PLUSNative: Calling SOLO Server XML Web Services

One can easily use the PLUSNative library to call any of the SOLO Server web services that are XML-based and accept string post data. For information on using the XML Activation Service Web Service please refer to the Activating and getting a License File topic in the manual. An overview of the available web services can be found in the SOLO Server manual's Web Services Overview topic.

As an example, this topic will demonstrate calling the XML License Service's UpdateCheckS web method, which can be used by your application to periodically check for new versions.

Building the Request

You must manually build the XML request document to pass to the web service. The XML helper functions provided by the PLUSNative library are recommended for this purpose. The SOLO Server manual documents the XML schema for each web methods request (the input) and response (the output) documents.

The following code snippet demonstrates building the request for the UpdateCheckS web method:

//declare variables
char *url = "";
SK_ResultCoderesult = SK_ERROR_NONE;
SK_ApiContextcontext = NULL;
SK_XmlDocrequest = NULL;
SK_XmlDocresponse = NULL;
intresultCode = 0;
intstatusCode = 0;
char *latestVersion = NULL;

//initialize API context (usually called during application start-up)
//refer to the Configuring the API Context topic for instructions

//create a new XML document
result = SK_XmlDocumentCreateFromString(SK_FLAGS_NONE, "<LicenseUpdateCheck></LicenseUpdateCheck>", &request);

//append elements
result = SK_XmlElementAddNew(SK_FLAGS_NONE, request, NULL, "LicenseID", "123" );
result = SK_XmlElementAddNew(SK_FLAGS_NONE, request, NULL, "Password", "");
result = SK_XmlElementAddNew(SK_FLAGS_NONE, request, NULL, "ProductID", "0");
result = SK_XmlElementAddNew(SK_FLAGS_NONE, request, NULL, "ProductName", "My Product");
result = SK_XmlElementAddNew(SK_FLAGS_NONE, request, NULL, "LanguageCode", "en");
result = SK_XmlElementAddNew(SK_FLAGS_NONE, request, NULL, "VerifyDaysToDL", "False");
result = SK_XmlElementAddNew(SK_FLAGS_NONE, request, NULL, "Version", "");

The above request is built using fictitious, hard-coded data for demonstration purposes. The code snippet above omits many of the parameters necessary to initialize the API context (the context variable). Refer to the Configuring the API Context topic for instructions and a complete example of calling the SK_ApiContextInitialize function.

Calling the Web Service

The code snippet below simply calls the web service using the request we built above. If the request contains a PrivateData node and the API Context has been configured to use the SK_FLAGS_USE_ENCRYPTION and SK_FLAGS_USE_SIGNATURE flags globally, the request will be encrypted and digitally signed with the call to SK_CallXmlWebService.  (This does not apply to this example because it does not contain a PrivateData node in the request.)

//call the web service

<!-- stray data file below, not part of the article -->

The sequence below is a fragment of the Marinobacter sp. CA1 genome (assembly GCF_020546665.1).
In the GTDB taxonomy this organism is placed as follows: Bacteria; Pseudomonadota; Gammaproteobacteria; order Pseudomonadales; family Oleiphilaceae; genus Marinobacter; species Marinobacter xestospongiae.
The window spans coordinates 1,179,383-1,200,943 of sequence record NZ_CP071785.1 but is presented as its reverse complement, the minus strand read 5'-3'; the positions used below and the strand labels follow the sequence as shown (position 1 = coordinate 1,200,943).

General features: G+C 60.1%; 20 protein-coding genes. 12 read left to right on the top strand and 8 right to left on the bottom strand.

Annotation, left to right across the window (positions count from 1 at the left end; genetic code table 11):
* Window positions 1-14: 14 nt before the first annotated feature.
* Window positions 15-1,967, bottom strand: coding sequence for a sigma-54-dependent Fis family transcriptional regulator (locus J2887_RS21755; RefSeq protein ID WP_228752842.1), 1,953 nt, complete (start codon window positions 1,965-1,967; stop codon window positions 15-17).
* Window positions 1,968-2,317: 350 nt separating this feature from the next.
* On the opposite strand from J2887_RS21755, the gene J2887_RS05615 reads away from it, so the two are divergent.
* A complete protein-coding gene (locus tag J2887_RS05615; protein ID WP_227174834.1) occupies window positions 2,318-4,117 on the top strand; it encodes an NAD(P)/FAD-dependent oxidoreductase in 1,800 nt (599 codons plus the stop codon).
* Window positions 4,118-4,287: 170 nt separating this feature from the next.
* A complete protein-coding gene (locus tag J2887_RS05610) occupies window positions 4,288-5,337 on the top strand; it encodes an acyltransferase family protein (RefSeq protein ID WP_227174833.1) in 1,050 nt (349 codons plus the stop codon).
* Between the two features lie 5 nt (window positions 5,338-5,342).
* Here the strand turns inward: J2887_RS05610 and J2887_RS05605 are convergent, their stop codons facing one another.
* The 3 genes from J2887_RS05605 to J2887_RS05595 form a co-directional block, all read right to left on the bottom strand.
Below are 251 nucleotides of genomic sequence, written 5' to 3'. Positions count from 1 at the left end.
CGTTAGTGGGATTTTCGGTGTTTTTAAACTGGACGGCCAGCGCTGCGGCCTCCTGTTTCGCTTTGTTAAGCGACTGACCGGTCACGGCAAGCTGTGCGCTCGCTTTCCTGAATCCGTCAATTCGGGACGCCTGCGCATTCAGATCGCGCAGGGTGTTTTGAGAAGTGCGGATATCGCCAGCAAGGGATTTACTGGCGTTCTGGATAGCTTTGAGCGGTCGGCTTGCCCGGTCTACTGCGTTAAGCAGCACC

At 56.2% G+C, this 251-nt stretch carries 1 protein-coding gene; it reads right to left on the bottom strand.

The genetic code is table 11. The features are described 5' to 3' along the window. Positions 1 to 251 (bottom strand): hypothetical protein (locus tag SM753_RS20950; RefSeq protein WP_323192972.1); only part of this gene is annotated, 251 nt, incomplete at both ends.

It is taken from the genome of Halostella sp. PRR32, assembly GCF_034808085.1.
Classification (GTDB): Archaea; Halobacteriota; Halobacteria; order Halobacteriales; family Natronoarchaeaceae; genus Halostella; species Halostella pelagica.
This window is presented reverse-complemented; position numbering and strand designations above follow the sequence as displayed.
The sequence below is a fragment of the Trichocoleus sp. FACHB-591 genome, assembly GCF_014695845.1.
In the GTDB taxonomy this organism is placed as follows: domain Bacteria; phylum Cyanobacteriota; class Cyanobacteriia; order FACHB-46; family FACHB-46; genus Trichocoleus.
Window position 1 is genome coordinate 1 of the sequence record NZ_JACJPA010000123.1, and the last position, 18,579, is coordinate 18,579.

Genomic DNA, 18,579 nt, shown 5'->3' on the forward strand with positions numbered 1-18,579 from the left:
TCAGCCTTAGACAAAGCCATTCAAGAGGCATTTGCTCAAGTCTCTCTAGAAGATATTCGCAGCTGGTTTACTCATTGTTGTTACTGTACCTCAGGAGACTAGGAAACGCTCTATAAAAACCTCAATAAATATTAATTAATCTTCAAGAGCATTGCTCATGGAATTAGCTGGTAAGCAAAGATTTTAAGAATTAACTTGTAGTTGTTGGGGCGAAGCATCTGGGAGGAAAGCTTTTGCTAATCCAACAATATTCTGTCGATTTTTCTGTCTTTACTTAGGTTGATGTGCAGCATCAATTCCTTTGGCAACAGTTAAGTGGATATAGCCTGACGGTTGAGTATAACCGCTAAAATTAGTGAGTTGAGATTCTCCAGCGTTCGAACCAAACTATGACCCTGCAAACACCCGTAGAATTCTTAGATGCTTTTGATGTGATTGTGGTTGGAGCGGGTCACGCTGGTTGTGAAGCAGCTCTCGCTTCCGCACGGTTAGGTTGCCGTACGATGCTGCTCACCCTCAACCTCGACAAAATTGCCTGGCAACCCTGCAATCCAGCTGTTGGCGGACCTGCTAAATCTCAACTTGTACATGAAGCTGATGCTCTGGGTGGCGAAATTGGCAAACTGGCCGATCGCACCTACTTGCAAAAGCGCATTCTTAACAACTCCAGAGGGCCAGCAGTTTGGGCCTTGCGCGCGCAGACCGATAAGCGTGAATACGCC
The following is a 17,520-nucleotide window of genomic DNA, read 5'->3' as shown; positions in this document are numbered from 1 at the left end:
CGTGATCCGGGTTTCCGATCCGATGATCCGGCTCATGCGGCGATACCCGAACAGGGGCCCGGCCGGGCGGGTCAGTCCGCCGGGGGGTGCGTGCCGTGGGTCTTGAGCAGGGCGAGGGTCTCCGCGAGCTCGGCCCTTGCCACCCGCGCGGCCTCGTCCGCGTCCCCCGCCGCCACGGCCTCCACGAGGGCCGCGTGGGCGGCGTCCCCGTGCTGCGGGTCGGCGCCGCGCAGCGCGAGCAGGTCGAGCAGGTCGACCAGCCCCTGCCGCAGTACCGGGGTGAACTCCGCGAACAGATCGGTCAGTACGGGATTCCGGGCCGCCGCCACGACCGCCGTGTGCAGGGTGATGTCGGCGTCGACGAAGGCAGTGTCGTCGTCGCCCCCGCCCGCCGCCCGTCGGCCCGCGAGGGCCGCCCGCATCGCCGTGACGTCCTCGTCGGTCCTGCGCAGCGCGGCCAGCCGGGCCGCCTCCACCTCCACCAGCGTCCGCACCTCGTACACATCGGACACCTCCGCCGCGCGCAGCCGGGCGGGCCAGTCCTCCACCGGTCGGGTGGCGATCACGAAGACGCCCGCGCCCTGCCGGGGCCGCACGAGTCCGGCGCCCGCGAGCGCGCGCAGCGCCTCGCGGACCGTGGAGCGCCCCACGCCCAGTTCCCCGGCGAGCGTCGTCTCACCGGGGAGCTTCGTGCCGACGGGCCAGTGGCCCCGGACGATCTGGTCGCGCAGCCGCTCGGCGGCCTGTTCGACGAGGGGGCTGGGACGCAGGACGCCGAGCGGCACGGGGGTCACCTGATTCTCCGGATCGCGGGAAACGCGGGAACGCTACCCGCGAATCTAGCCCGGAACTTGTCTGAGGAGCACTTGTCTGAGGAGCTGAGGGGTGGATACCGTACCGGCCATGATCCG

result = SK_CallXmlWebService(context, SK_FLAGS_NONE, url, request, &response, &resultCode, &statusCode);

//free our request document
SK_XmlDocumentDispose(SK_FLAGS_NONE, &request);

//check the result
if (SK_ERROR_NONE != result)
//handle error condition

Determining the Result

When SK_CallXmlWebService returns 0 (zero), a valid response with no errors was received.

If you receive a result of SK_ERROR_WEBSERVICE_RETURNED_FAILURE, this indicates we successfully received a response, but SOLO Server encountered errors while processing the request. SOLO Server's web service error condition is returned in the resultCode parameter. References are available online for possibleSOLO Server result codes. However, some SOLO Server web services have their own specific result codes that are documented in their respective web service topics in the manual. Many web services also return a human-readable error message that can be extracted from the response document's ErrorMessage node.

Parsing the Response

Once you determine the web service call succeeded, you must manually parse the response to determine what actions to take. Again, the XML helper functions are used here to extract the data out of the response document. The SK_XmlNodeGetValue* functions take an XPath to select the node in the document that you want to get the value of. In this example, the documents root node is LicenseUpdateCheck and we want to get the LatestFreeVersion node's value as a string. Normally, you would need to consider more than just this single node's value in a real-world example.

//get the latest free version
result = SK_XmlNodeGetValueString(SK_FLAGS_NONE, response, "/LicenseUpdateCheck/LatestFreeVersion", FALSE, &latestVersion);

//free our response document
SK_XmlDocumentDispose(SK_FLAGS_NONE, &response);

if (NULL != latestVersion)
//display update notification to user

//free our string
SK_StringDispose(SK_FLAGS_NONE, &latestVersion);

These basic source code examples omit important and necessary error checking for the sake of clarity. Many of the functions used could fail for one reason or another, and it is important that you make sure each function call succeeds before passing the result from one function to another. Otherwise, you may not be able to tell exactly where a problem originated if and when one occurs.